"To Rise Again at a Decent Hour is beautifully written. It's also funny, thought-provoking, and touching. One hesitates to call it the Catch-22 of dentistry, but it's sort of in that ballpark. Some books simply carry you along on the strength and energy of the author's invention and unique view of the world. This is one of those books."—Stephen King
"This is one of the funniest, saddest, sweetest novels I've read since Then We Came to the End. When historians try to understand our strange, contradictory era, they would be wise to consult To Rise Again at a Decent Hour. It captures what it is to be alive in early 21st-century America like nothing else I've read."—Anthony Marra, author of New York Times bestseller A Constellation of Vital Phenomena
"With almost Pynchon-esque complexity, Ferris melds conspiracy and questions of faith in an entertaining way...Full of life's rough edges, the book resists a neat conclusion, favoring instead a simple scene that is comic perfection... Smart, sad, hilarious and eloquent, this shows a writer at the top of his game and surpassing the promise of his celebrated debut."
—Kirkus (Starred Review)
A "wry, intelligent novel that adroitly navigates the borderland between the demands of faith and the persistence of doubt...In seizing upon both the transitory oddities of contemporary life and our enduring search for meaning, Joshua Ferris has created a winning modern parable...He's a gifted satirist with a tender heart, and if he continues to find targets as worthy as the ones he skewers here, his work should amuse and enlighten us for many years to come."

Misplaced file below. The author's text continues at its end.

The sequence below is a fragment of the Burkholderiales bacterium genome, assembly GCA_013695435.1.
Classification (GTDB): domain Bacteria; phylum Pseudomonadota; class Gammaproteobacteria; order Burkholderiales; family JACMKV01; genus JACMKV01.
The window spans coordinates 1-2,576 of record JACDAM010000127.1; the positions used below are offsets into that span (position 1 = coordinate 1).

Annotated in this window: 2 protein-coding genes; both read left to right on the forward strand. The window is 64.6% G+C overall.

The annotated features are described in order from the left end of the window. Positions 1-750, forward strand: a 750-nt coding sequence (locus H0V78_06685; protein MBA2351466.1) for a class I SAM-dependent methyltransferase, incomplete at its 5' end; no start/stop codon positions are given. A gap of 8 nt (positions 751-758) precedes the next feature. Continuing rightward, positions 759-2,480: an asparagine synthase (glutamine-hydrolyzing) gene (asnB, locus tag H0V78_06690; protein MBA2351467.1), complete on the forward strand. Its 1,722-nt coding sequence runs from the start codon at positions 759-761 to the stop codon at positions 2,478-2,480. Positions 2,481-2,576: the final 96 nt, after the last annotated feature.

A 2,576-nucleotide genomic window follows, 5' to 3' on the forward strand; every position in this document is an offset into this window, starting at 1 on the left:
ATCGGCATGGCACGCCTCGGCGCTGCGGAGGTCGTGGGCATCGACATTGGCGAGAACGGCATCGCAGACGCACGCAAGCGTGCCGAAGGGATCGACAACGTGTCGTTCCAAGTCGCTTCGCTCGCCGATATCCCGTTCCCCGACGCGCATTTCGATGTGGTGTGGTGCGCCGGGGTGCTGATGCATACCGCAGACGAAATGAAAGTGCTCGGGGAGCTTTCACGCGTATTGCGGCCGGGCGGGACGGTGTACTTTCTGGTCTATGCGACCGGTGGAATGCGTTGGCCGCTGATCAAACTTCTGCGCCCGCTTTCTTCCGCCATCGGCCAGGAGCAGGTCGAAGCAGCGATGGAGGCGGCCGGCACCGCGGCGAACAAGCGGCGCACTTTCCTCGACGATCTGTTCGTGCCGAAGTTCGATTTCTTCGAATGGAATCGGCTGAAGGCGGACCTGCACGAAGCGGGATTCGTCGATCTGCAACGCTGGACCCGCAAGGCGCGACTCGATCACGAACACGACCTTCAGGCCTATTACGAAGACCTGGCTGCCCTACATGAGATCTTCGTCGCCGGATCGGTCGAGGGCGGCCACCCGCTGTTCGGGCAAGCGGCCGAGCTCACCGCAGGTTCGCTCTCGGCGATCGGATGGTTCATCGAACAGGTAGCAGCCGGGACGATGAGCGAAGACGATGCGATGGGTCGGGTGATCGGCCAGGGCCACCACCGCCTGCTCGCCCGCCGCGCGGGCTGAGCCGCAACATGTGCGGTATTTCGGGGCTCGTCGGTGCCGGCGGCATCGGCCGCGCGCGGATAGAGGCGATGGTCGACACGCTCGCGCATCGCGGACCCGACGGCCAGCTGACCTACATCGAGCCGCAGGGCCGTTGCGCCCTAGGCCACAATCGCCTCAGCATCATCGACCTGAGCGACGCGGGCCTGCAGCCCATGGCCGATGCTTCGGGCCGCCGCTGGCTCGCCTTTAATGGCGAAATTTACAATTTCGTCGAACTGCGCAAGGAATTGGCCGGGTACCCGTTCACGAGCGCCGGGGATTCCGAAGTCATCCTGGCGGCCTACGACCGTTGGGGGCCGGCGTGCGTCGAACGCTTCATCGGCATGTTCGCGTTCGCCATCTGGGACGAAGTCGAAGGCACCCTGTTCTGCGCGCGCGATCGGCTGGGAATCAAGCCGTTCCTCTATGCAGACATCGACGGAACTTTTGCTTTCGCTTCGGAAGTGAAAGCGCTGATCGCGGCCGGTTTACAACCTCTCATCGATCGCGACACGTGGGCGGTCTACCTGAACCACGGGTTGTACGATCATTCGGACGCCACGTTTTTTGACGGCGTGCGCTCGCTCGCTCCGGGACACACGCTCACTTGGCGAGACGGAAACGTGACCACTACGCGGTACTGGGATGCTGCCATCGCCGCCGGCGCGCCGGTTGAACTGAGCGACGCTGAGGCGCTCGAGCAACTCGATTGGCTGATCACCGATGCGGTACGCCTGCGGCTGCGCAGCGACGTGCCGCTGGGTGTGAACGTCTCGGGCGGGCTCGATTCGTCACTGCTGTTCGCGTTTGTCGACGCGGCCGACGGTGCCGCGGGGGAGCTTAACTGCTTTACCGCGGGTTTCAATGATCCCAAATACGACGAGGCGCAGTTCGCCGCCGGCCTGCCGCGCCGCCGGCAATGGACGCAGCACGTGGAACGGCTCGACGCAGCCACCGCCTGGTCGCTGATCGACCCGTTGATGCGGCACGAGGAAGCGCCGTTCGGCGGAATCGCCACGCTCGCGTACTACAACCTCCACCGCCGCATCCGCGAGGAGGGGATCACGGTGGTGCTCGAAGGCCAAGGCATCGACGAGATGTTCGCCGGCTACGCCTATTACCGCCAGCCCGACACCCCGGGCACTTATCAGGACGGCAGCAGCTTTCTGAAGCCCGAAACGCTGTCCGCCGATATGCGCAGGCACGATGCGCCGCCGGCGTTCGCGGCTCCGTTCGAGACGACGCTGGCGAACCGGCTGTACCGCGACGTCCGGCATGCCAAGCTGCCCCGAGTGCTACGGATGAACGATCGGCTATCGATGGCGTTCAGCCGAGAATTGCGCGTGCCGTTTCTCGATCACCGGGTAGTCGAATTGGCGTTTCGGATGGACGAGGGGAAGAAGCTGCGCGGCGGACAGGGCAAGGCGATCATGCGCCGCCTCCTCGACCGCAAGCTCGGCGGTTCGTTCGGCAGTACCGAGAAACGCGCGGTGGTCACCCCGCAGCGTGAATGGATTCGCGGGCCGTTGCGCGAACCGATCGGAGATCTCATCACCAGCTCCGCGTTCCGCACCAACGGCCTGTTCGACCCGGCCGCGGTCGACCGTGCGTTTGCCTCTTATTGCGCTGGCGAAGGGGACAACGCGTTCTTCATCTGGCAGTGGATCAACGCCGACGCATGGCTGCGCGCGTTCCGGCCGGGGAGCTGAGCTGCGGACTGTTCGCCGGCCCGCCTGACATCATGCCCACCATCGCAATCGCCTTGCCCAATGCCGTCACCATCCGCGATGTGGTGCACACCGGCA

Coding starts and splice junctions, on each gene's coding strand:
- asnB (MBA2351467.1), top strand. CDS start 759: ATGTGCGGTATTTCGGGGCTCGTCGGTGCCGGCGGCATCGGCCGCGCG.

PRAISE FOR THE UNNAMED:
"A stunner, an unnerving portrait of a man stripped of civilization's defenses. Ferris's prose is brash, extravagant, and, near the end, chillingly beautiful."—The New Yorker
"A portrait of a couple locked in an extreme version of a familiar conflict--the desire to stay together versus an inexplicable yearning to walk away."
—O, The Oprah Magazine
"Utterly compelling. . . . Ferris brilliantly channels the suburban angst of Yates and Cheever for the new millenium."
—Booklist (starred review)
"Audacious, risky, and powerfully bleak, with the author's unflinching artistry its saving grace."
—Kirkus (Starred Review)
"Accomplished and daring."
—Tod Goldberg, Los Angeles Times
"Spellbinding....The Unnamed unfolds in a hushed, shadowed dimension located somewhere between myth and a David Mamet play."—Laura Miller, Salon.com
"Arresting, ground-shifting, beautiful and tragic. This is the book a new generation of writers will answer to. No one in America writes like this."
—Gary Shteyngart, author of Absurdistan and The Russian Debutante's Handbook
"An astonishing and compelling novel."